Linked news story: Glucokinase activation could be back in play for type 2 diabetes
As our knowledge and understanding of glucose metabolism improves, so does our ability to tackle the challenge of diabetes. The past 2 decades have witnessed the successful development of various glucose-lowering agents, including incretin-based therapies, sodium-glucose cotransporter 2 inhibitors, alpha glucosidase inhibitors, insulin analogues, and pramlintide. Many potential candidates, such as muraglitazar, have been unsuccessful, while others like rosiglitazone failed to live up to initial promise.
All new drugs have expanded the frontiers of diabetes pharmacology, by targeting novel receptors and processes. They have also enhanced the quality of clinical diabetes care, by allowing higher levels of safety and tolerability. Regulatory oversight has mandated cardiovascular outcome trials for newly developed molecules, thus facilitating focus on cardiovascular safety and benefit (1). In spite of these achievements, however, our average glycemic control is far from optimal. There are disturbing trends, in fact, which suggest that we our losing our grip on glycated hemoglobin (HbA1c) control (2).
It is this context that makes Zhu D et al’s original article on dorzagliatin monotherapy in persons with type 2 diabetes (4) interesting and exciting. In this multicentric phase 2 dose-ranging study, the authors studied four doses of dorzagliatin in a randomized, double-blind, placebo-controlled manner.
Mechanism of action
Dorzagliatin is a glucose-lowering drug with a novel mechanism of action. It acts as an activator of the enzyme glucokinase which is expressed chiefly in the pancreas and liver. The glucokinase activators are a novel class of glucose-lowering drugs which are still in development. The enzyme glucokinase acts as a glucose sensor at the pancreas, and as a glucose processor in the liver. It increase the responsiveness of the beta cell, i.e, the ability to regulate insulin secretion in response to minor changes in ambient glycemia. It also facilitates processing of glucose in the liver, and suppresses hepatic gluconeogenesis.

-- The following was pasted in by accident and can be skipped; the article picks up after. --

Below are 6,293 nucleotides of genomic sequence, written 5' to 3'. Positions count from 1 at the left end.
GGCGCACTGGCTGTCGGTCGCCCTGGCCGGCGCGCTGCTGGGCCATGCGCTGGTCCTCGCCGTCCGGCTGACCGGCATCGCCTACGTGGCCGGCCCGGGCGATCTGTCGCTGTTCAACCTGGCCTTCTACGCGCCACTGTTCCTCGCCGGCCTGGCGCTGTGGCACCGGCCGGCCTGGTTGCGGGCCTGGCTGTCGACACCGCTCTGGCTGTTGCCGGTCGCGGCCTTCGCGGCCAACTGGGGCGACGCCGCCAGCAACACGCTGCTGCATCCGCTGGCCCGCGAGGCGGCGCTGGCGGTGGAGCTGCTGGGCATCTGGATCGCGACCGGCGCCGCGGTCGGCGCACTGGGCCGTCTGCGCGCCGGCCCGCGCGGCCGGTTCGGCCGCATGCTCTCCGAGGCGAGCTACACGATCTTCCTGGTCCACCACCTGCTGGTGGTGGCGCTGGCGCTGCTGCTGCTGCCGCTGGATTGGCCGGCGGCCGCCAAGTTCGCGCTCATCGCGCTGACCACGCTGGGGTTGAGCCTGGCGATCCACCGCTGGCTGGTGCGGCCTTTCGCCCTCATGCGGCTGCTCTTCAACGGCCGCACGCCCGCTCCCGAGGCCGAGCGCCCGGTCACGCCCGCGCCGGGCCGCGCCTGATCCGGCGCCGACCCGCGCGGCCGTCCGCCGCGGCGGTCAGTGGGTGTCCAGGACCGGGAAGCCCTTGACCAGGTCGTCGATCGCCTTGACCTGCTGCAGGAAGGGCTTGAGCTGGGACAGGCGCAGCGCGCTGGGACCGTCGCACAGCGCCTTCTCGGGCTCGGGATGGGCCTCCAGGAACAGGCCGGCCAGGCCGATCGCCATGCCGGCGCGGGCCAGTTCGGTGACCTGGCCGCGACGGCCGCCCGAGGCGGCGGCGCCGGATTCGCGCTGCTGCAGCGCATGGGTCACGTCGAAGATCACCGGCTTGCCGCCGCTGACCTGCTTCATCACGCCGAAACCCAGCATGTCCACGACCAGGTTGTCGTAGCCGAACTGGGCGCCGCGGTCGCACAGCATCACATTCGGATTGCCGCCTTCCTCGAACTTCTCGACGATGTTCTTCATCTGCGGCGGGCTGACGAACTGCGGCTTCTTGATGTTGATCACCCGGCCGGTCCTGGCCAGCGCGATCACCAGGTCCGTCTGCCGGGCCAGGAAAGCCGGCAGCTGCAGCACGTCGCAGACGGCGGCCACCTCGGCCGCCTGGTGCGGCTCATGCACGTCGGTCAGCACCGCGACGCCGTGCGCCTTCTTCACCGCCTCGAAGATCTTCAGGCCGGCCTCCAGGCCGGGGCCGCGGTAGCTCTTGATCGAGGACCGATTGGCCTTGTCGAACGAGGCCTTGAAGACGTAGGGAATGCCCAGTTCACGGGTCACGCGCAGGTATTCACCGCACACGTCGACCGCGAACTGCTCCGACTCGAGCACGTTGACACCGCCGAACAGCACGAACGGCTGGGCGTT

Results of dorzagliatin
The drug was able to achieve effective glycemic control over 12 weeks at a dose of 50 mg twice daily and 75mg twice daily, without causing serious adverse events or severe hypoglycemia.
Dorzagliatin was able to achieve significant reductions in fasting and postprandial hyperglycemia, thus achieving a placebo-subtracted HbA1c reduction of 0.44% and 0.77% in the 50mg twice daily and 75 mg twice dosage groups respectively.
The percentage of participants achieving target HbA1c was 44% and 45% in these two groups respectively. Composite outcomes, predefined as an HbA1c <7.0% without weight gain and hypoglycemia, was achieved by 26% and 35% participants respectively. These figures, which compare favorably with results of other modern glucose-lowering drugs, build hope for the use of dorzagliatin in future.
One must be mindful of certain limitations, however. Only phase 2 results have been reported so far, and even those are limited to one particular ethnic group. The molecule has not been studied in combination with other glucose-lowering therapies. Long-term studies and cardiovascular outcome trials have not been conducted yet.
Placement in practice
Much more work needs to be done before dorzagliatin reaches clinical practice. However, data from initial randomized controlled trials suggest a few scenarios for the potential use of glucokinase activators. These includes persons with type 2 diabetes and:
- Both fasting and post prandial hyperglycemia
- Predominant fasting hyperglycemia (hepatic insulin receptor resistance)
- High risk of hypoglycemia
- Weight gain with other glucose-lowering drugs
- Glycemic variability
We look forward to results of other glucokinase activators, and larger studies on dorzagliatin as well.